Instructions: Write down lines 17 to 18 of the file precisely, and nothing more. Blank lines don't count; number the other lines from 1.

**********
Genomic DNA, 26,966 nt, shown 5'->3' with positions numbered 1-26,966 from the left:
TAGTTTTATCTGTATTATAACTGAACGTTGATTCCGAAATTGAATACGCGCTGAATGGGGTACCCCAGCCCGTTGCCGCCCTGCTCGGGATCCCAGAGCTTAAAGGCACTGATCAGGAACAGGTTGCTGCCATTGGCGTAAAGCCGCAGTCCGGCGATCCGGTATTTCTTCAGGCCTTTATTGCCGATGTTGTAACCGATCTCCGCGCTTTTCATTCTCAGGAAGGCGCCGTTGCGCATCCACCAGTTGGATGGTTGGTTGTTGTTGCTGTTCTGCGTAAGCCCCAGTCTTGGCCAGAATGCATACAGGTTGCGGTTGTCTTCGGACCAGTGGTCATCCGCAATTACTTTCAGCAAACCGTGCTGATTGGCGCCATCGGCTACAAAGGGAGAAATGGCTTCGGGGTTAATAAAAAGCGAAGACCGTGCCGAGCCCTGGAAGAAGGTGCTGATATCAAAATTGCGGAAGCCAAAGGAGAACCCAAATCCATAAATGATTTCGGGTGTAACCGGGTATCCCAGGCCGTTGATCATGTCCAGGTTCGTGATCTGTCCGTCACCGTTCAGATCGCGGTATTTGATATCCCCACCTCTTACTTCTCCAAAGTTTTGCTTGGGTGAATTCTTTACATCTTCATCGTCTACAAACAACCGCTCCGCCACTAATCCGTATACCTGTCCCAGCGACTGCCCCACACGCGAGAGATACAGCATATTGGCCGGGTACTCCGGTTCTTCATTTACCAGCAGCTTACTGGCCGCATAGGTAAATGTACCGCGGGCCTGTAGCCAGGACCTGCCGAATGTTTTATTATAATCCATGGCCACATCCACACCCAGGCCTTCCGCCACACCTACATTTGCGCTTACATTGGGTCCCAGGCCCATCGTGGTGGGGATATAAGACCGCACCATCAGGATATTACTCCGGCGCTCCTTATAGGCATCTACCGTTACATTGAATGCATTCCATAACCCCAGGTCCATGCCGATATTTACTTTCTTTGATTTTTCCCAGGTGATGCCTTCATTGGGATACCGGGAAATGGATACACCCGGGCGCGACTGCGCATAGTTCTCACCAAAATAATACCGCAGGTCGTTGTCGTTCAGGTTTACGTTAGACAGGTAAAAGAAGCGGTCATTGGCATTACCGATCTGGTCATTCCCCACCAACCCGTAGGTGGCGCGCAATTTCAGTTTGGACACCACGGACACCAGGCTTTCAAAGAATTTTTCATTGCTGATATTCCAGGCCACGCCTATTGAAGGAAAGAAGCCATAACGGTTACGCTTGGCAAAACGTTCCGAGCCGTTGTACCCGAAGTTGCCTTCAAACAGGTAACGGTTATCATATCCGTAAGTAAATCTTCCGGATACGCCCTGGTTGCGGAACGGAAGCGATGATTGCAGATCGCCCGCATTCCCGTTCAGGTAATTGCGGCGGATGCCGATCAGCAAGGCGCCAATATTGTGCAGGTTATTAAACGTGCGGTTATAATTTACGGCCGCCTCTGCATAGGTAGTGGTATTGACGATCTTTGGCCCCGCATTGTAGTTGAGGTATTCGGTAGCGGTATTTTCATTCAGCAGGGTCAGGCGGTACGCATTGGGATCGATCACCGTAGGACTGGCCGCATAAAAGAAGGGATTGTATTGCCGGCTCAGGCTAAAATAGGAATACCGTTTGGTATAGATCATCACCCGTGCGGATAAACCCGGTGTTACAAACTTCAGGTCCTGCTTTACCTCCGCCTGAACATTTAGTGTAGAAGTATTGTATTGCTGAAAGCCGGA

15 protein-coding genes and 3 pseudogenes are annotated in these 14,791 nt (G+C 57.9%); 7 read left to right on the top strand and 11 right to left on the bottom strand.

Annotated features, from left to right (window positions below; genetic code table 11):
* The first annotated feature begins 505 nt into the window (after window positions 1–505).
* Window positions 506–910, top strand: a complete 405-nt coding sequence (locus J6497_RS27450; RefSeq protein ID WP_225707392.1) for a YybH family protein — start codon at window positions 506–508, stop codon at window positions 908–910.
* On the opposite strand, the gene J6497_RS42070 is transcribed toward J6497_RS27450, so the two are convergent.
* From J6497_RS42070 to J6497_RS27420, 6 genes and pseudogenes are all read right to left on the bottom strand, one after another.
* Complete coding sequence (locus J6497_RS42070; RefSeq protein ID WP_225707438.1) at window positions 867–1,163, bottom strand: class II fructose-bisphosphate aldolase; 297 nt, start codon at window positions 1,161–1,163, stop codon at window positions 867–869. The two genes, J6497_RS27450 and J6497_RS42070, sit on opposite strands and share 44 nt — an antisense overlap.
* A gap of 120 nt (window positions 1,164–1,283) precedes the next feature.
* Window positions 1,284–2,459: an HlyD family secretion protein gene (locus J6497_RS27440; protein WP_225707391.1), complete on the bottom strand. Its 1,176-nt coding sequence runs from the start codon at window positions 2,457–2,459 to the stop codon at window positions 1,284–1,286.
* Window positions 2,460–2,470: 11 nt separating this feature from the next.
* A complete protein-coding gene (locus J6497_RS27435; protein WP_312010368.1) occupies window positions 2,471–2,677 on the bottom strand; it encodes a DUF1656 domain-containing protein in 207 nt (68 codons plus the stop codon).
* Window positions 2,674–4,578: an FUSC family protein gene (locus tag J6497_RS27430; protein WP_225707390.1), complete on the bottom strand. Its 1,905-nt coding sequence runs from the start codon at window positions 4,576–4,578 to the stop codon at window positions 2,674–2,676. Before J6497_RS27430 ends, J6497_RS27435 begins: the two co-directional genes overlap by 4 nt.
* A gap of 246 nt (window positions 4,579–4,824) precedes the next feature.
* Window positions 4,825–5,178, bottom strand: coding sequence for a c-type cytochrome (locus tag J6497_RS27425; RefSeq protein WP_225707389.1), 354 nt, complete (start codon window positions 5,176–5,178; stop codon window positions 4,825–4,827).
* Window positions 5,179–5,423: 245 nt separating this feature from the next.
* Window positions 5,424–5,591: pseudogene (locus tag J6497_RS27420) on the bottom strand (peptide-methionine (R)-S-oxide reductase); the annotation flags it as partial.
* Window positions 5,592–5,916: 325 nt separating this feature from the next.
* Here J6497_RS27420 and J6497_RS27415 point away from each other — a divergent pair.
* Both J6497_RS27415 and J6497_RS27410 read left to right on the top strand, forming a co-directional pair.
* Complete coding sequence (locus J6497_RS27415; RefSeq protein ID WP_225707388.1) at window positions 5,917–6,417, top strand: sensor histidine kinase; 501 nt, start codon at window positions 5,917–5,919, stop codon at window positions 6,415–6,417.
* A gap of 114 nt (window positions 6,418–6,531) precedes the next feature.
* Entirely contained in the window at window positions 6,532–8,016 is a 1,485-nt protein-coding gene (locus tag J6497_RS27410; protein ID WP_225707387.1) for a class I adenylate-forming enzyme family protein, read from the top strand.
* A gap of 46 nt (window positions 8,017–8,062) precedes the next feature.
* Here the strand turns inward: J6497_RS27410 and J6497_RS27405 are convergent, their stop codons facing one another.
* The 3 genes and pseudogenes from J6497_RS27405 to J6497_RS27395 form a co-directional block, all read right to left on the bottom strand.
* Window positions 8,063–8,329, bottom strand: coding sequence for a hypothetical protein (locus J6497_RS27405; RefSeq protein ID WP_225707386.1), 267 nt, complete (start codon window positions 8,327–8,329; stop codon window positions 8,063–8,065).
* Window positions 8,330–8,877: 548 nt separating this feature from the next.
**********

* Window positions 5,179–5,423: 245 nt separating this feature from the next.
* Window positions 5,424–5,591: pseudogene (locus tag J6497_RS27420) on the bottom strand (peptide-methionine (R)-S-oxide reductase); the annotation flags it as partial.